Philadelphia is one step closer in its bid to be selected as a host city for the 2026 FIFA World Cup.
The Philadelphia World Cup bid committee announced Tuesday that it had secured $2 million in grants to support the city’s bid efforts, according to the Philadelphia Business Journal. The grants were awarded by the Greater Philadelphia Hotel Association, the Philadelphia Hospitality and Investment Levy, and the Philadelphia Union.
The city is offering Lincoln Financial Field, the home stadium of the Philadelphia Eagles, as a venue for the World Cup. The field can seat over 69,000 people and has hosted several high-profile soccer events in the past, including the FIFA Women’s World Cup in 2003 and the CONCACAF Gold Cup in 2019.
Penn Board of Trustees Chair and chair of the city's bid committee David Cohen spoke at the Chamber of Commerce for Greater Philadelphia Mayoral Luncheon, the Philadelphia Business Journal reported.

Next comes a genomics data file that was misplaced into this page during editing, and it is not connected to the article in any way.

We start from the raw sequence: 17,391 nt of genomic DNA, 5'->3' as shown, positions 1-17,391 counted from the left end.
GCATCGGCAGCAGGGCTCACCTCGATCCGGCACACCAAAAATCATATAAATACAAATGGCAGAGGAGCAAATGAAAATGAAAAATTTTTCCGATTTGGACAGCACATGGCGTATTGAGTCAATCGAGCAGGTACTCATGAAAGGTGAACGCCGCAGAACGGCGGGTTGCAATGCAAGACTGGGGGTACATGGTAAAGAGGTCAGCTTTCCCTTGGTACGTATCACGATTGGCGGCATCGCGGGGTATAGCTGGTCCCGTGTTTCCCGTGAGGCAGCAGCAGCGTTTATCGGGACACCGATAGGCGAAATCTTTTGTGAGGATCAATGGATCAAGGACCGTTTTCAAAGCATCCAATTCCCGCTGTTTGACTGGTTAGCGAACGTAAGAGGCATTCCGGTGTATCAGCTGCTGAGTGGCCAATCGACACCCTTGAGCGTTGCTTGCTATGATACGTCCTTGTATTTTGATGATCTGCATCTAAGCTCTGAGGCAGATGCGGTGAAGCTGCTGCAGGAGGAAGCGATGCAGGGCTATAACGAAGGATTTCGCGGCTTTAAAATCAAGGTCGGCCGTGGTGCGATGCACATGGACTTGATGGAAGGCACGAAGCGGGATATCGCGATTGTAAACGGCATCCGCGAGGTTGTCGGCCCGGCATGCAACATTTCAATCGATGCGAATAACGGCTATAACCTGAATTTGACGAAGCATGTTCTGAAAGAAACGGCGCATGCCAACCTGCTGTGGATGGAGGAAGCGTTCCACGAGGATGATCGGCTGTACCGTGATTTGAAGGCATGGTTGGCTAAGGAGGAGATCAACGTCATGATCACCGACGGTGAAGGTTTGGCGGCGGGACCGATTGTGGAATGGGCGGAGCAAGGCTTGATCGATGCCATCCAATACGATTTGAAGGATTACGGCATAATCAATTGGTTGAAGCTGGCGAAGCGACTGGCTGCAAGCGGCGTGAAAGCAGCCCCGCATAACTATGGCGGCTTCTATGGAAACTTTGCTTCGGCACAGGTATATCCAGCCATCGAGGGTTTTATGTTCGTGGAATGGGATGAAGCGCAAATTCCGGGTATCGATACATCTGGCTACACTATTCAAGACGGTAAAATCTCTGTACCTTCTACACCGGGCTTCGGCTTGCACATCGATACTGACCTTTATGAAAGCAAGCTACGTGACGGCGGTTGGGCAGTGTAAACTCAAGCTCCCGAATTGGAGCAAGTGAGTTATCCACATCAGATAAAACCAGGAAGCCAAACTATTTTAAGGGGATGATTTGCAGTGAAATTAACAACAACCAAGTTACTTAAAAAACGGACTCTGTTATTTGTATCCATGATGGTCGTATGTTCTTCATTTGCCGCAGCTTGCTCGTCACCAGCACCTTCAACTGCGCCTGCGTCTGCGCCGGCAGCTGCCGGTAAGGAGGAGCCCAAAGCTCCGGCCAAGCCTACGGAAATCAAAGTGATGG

“Few, if any, U.S. cities bidding have the major event pedigree that Philadelphia now has," Cohen said to the crowd.
The city has previously hosted other large events, including the 2016 Democratic National Convention and the 2017 NFL draft, according to the Philadelphia Business Journal.
The United States, Canada, and Mexico were selected as the nations to host the World Cup, but only 10 U.S. cities will be permitted to host matches, according to the Philadelphia Business Journal. Currently, 17 U.S. cities are competing to win their World Cup bids. Cities will be evaluated on a variety of criteria based on infrastructure and commercial factors, such as the facilities available at the stadium and the costs of the event, according to FIFA policy.
If Philadelphia wins its bid for 2026, it will host at least five matches of the World Cup, according to the Philadelphia Business Journal. Serving as a host would generate approximately $70 million in spending by 450,000 tourists, according to estimates from the Boston Consulting Group.
The 10 U.S. host cities are expected to be decided by 2021.
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